Fellow Crooked Cat writer Nik Morton is coming to visit today. The Bingerbread Cottage welcomes folks from all over (yes, I perfected the shuffle-a-tron machine some time ago).
Ouch, hit my head on the lintel! I’m short, but all my characters are taller than me, so I walk tall. My fault, I’ll fix the bit of wood later.
Don’t worry about it, the Bingergread Cottage is over 300 years old so it was built for dwarves! So, Nik, welcome to the Cottage and what can we get you? Cameron has been baking for days so there are goodies, pick your liquid poison.
Thanks, Ailsa (rubbing head with a poultice of rum and brown paper). Good to be here. I’ll forego the poison and have a red Rioja, cheers. I know, sacrilege in France, but it’s one of my preferred tipples. The baked buns smell delightful.
Not at all – we love Spanish red and Cam – stop sniggering, he didn’t mean those buns! Nik has a salt-water past like me. Do you think it was that experience which gave you the wander-lust?
I don’t rightly know, Ailsa. I recall always wanting to join the Royal Navy. My uncle was in the Merchant Navy and was awarded the croix de guerre in WWII. My two cousins joined the RN. It seemed like a natural progression, ‘to see the world’. I saw a lot of the sea too.
When younger, I’d borrow books from the library and always wanted to travel to the places in the books and even dreamed of writing novels set in those places, as Dennis Wheatley tended to do. My blog reminiscences about some of the places I’ve visited.
First let’s chat about living abroad. Tell me about where you live, why you chose it, how long you’ve been there and what you love about it.
I live in the Costa Blanca – ‘the white shores’ beloved of Tolkein in The Return of the King. We’ve been here ten years. My wife Jennifer speaks fluent Spanish (and French), which helps. We were drawn by the pace of life, the sun, the history and scenery and, at the time, the lower prices.
As there’s a sizeable ex-pat British contingent in the area, there’s very little we can’t get in that regard – within walking distance we have three Indian restaurants, two Chinese, a Patagonian steakhouse, an excellent chippie, and of course a tapas bar and plenty of Spanish restaurants too. Mail order supplies books and DVDs, as we don’t have any English book/video shops. A local Iceland franchise supplies PG Tips, English mustard etc. So, if we ever hanker after any familiar staples, we can indulge ourselves.
Oh I am dying of envy!
Talking about all that food has made me a little peckish, may I have another biscuit? Thanks (crunch). I used to dunk biscuits in tea or coffee (but never wine); now I only half-dunk, bearing in mind what Mary Berry said about the baker going to all that trouble to make the biscuits crunchy.
Now as a writer, do you ever get to attend conferences, do book signings etc in the UK? Would you like to?
We’ve never managed to get really cheap flights to UK, though I know they exist. Yes, I’ve done book signings here in Spain, and given writing talks here and in UK. Writing conferences are useful for networking but I haven’t been to one for a long time. I’m now usually too busy writing so have little time to devote days to talking about it.
How about where you live? Is there a large enough British community to have bookshops that stock works in English?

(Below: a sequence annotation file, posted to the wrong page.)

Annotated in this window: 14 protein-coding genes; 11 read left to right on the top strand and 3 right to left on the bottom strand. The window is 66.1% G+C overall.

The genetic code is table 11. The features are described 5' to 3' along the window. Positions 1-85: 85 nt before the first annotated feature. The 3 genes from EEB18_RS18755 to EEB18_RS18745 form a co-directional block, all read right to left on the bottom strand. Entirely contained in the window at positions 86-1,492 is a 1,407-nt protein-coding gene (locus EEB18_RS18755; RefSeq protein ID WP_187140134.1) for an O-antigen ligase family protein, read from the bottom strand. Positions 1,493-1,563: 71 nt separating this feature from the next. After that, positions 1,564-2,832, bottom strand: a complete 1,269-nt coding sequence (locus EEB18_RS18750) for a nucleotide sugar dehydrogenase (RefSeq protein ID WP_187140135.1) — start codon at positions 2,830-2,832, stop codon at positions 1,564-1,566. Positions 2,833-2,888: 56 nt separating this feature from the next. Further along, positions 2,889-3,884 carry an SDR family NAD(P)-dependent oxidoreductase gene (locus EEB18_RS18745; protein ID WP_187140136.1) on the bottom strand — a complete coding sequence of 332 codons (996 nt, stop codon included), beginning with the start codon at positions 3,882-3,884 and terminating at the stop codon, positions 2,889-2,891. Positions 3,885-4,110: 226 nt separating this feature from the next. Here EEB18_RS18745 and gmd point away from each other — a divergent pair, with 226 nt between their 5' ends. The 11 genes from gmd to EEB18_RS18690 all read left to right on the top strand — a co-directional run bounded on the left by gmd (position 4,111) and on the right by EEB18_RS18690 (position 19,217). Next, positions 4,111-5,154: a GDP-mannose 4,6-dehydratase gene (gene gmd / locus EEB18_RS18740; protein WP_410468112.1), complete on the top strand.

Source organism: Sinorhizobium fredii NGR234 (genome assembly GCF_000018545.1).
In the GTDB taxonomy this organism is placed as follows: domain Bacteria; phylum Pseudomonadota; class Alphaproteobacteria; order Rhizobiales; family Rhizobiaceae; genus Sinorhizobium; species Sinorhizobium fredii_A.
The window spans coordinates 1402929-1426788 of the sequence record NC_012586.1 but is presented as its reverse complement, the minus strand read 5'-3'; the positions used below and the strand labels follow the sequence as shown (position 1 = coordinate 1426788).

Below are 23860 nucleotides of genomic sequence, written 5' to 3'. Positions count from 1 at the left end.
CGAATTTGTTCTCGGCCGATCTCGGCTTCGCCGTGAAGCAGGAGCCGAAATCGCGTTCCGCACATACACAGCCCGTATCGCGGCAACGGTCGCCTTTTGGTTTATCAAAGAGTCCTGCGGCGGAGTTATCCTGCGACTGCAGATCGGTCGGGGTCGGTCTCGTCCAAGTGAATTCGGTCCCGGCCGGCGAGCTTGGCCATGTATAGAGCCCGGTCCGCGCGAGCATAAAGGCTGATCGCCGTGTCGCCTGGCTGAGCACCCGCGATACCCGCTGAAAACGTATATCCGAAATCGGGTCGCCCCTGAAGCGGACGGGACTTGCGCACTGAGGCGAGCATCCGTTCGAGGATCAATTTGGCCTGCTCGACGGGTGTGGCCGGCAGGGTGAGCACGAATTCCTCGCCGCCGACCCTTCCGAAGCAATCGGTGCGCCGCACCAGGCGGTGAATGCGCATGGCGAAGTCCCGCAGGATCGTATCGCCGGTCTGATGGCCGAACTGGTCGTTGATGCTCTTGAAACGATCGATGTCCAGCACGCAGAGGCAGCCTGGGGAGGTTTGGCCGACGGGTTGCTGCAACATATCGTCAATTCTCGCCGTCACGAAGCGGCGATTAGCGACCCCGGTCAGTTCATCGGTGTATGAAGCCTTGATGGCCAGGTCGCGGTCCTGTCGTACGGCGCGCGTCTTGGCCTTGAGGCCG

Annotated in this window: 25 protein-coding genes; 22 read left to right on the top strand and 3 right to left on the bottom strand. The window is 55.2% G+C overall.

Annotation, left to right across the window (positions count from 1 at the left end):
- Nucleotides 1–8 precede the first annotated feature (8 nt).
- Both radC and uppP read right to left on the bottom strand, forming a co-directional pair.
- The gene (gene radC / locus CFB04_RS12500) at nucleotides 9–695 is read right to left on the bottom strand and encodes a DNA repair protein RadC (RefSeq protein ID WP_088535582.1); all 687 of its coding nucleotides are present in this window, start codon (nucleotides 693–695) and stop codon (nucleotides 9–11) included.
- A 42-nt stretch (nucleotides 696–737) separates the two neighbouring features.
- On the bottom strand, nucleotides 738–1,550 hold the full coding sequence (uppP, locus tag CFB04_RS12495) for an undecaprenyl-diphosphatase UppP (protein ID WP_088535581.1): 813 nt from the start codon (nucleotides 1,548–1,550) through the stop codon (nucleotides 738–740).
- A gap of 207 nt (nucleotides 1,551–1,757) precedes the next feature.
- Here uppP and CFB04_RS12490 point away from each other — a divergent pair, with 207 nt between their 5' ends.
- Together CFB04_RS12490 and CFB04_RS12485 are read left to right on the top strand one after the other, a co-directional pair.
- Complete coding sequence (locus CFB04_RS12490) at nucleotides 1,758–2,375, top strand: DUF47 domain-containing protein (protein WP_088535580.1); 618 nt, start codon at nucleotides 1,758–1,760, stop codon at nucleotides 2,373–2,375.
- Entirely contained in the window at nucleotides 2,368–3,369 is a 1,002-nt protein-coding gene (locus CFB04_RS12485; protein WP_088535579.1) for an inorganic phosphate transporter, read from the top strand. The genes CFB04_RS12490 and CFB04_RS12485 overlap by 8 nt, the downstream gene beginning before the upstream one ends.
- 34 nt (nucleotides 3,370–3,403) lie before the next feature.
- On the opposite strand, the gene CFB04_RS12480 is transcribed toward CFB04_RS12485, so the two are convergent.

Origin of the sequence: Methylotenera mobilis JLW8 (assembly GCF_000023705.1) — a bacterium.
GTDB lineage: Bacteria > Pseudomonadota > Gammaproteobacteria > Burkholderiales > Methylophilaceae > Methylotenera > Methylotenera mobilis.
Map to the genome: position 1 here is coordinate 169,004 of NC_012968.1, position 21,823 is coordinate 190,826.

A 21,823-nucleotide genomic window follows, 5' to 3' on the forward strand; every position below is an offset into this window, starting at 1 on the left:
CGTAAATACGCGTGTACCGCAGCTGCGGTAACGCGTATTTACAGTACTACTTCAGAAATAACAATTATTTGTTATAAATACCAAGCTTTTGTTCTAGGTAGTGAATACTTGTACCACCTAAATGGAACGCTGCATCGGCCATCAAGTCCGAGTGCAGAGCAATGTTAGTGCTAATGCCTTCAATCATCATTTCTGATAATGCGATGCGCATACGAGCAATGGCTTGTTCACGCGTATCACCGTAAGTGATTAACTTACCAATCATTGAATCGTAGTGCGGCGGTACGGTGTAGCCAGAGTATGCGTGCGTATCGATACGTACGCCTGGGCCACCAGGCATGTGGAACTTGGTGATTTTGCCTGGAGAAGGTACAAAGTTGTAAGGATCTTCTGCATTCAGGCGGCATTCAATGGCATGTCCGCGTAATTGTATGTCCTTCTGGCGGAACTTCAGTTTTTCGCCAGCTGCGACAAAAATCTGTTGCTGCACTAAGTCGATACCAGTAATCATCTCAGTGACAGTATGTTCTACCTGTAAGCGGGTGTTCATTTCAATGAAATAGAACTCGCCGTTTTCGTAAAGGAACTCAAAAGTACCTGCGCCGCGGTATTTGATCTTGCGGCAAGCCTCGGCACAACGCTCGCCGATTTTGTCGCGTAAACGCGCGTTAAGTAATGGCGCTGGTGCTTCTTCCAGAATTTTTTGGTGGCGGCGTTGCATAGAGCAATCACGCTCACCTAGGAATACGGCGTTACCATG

We can get books in English in the Spanish bookshops, but the choice is limited, often only the best-seller big names.
Do you think you will ever leave there? I know some of your work was inspired by your current home but is there anywhere else you would like to go, or maybe even return to the UK?
As Sean Connery said, Never Say Never Again. We don’t envisage returning to a permanent home in the UK. The weather puts us off, as do the politics (enough said!) I’ve travelled a lot, though there are still foreign places we’d both like to visit, funds permitting. Still waiting for that film deal, you know?
I’ve written about a number of places I’ve been to over the years, not only Spain; I definitely get inspired when travelling. It not only broadens the mind, it enhances plotting!
Final question. We are both ex-pats although I’m now officially French (despite the lousy accent) but is there anything that really gets on your nerves about that status? Is it all balanced out by the advantages?
I hardly give it a thought. We’ve got Spanish driving licences, but remain British citizens. I suppose we get annoyed with the UK government viewing ex-pats with a jaundiced eye, neglecting to realise that so many of us are still British taxpayers and pay their wages. (NODS VIGOROUSLY)
The move here was the best thing we did (apart from having our daughter!) and seemed to set our creative juices flowing. I strove for a few decades, trying to get a book published; then in 2007 I managed it and now have 21 under my belt (albeit some of them now out-of-print); while Jennifer has been the MD of a ladies’ choir and sings solos – when she’s not writing a novel.
Out on 31 July, The Magnificent Mendozas, sixth western from Robert Hale.
It has been fascinating, Nik. Thanks so much. On the whole I agree with you but I would love a British corner shop in the village. Yes, of course, I’m settled here. I love going back for visits, especially to London, but go back for good? I doubt it.
Now, of course the most important – how to find out more about Nik and his works.
Website – www.freewebs.com/nikmorton
Twitter – @nik_morton
Blog – http://nik-writealot.blogspot.com
Facebook – firstname.lastname@example.org
Goodreads – http://www.goodreads.com/Nikmorton
Read SPANISH EYE by Nik Morton:
Read BLOOD OF THE DRAGON TREES by Nik Morton: